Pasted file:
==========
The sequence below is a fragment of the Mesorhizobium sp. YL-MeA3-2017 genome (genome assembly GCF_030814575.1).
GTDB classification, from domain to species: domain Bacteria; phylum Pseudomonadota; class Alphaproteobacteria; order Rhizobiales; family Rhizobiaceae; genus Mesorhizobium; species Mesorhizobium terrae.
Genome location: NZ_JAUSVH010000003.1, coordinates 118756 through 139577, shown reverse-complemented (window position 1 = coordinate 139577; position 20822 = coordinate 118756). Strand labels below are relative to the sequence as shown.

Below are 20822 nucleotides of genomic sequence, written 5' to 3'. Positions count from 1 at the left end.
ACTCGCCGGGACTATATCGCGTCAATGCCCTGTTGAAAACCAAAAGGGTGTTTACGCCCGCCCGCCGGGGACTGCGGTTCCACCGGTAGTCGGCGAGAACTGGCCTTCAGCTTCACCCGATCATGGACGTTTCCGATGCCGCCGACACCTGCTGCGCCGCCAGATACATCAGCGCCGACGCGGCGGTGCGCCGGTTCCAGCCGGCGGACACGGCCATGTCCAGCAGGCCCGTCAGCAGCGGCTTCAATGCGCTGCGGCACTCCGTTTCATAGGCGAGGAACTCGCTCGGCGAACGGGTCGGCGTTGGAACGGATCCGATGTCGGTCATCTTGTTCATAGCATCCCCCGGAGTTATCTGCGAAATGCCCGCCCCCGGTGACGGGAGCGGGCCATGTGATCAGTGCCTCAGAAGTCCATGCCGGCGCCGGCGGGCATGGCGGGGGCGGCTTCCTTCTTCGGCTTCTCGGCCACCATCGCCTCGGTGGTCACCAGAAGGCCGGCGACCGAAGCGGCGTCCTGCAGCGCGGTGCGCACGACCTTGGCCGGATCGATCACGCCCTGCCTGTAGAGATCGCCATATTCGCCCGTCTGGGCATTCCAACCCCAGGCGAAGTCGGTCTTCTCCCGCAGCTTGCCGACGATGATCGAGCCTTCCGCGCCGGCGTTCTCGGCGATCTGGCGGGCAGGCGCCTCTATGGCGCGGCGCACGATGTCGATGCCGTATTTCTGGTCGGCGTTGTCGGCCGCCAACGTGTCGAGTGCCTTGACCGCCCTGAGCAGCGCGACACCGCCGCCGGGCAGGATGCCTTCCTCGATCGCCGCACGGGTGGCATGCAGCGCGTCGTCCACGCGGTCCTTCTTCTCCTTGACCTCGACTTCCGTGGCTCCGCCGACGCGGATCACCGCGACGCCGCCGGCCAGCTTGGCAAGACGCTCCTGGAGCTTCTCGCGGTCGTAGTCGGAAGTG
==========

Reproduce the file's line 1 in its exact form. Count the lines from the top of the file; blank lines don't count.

The sequence below is a fragment of the Mesorhizobium sp. YL-MeA3-2017 genome (genome assembly GCF_030814575.1).